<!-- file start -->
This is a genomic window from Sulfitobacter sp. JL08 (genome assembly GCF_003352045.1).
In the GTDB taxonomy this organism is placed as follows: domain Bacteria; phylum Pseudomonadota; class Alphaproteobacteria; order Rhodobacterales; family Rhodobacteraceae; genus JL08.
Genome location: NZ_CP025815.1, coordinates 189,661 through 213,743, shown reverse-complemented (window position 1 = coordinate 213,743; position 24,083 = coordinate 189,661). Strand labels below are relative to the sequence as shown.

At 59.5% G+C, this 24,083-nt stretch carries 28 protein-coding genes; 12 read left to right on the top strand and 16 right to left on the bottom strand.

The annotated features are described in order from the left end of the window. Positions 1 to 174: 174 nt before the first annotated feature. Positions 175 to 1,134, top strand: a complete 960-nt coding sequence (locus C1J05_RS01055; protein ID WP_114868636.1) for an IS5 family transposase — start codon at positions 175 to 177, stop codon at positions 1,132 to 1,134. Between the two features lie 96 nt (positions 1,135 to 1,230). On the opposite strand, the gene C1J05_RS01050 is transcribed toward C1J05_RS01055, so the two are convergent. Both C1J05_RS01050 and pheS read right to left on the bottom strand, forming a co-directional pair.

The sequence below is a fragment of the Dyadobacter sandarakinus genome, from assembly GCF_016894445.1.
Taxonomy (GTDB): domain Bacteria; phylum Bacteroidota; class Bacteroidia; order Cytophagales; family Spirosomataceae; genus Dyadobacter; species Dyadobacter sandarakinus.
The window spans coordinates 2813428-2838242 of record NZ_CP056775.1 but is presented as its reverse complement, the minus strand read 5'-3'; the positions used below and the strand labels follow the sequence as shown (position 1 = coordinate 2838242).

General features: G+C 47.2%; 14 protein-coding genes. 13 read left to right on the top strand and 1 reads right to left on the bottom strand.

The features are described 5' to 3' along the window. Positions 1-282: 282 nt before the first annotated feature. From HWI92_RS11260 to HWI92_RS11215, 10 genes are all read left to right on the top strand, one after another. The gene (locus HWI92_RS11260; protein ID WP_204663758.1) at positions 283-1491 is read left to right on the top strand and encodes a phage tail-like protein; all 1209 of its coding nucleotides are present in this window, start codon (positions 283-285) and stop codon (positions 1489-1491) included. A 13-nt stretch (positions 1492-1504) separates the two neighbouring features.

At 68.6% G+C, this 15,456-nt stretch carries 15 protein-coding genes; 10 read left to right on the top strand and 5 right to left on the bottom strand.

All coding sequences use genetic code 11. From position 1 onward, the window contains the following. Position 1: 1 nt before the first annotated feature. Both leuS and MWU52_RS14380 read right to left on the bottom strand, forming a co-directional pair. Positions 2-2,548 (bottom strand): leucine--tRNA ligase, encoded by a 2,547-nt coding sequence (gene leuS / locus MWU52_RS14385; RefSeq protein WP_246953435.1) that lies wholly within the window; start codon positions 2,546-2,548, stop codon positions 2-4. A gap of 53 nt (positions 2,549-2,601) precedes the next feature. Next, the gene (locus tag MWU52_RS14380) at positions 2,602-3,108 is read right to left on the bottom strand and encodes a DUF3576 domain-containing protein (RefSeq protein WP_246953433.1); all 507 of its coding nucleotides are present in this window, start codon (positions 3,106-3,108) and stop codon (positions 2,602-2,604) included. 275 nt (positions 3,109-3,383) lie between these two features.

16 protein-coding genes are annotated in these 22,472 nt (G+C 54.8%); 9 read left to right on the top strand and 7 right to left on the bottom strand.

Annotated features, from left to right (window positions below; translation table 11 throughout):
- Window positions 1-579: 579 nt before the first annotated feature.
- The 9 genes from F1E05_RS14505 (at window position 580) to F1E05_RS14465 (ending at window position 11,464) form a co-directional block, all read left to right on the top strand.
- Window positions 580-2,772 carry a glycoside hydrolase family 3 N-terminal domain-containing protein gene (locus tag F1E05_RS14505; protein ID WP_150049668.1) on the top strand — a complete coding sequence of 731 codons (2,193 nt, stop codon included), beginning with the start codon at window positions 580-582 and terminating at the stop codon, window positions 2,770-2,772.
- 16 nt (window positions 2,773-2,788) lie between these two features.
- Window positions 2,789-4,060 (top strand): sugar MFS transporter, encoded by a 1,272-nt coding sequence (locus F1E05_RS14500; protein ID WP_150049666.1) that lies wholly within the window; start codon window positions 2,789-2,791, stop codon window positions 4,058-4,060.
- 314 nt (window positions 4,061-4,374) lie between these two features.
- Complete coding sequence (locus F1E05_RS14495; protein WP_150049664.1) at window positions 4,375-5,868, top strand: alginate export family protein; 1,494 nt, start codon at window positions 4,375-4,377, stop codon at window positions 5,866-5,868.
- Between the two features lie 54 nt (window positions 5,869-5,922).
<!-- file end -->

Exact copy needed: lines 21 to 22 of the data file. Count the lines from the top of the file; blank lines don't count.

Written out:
- Complete coding sequence (locus F1E05_RS14495; protein WP_150049664.1) at window positions 4,375-5,868, top strand: alginate export family protein; 1,494 nt, start codon at window positions 4,375-4,377, stop codon at window positions 5,866-5,868.
- Between the two features lie 54 nt (window positions 5,869-5,922).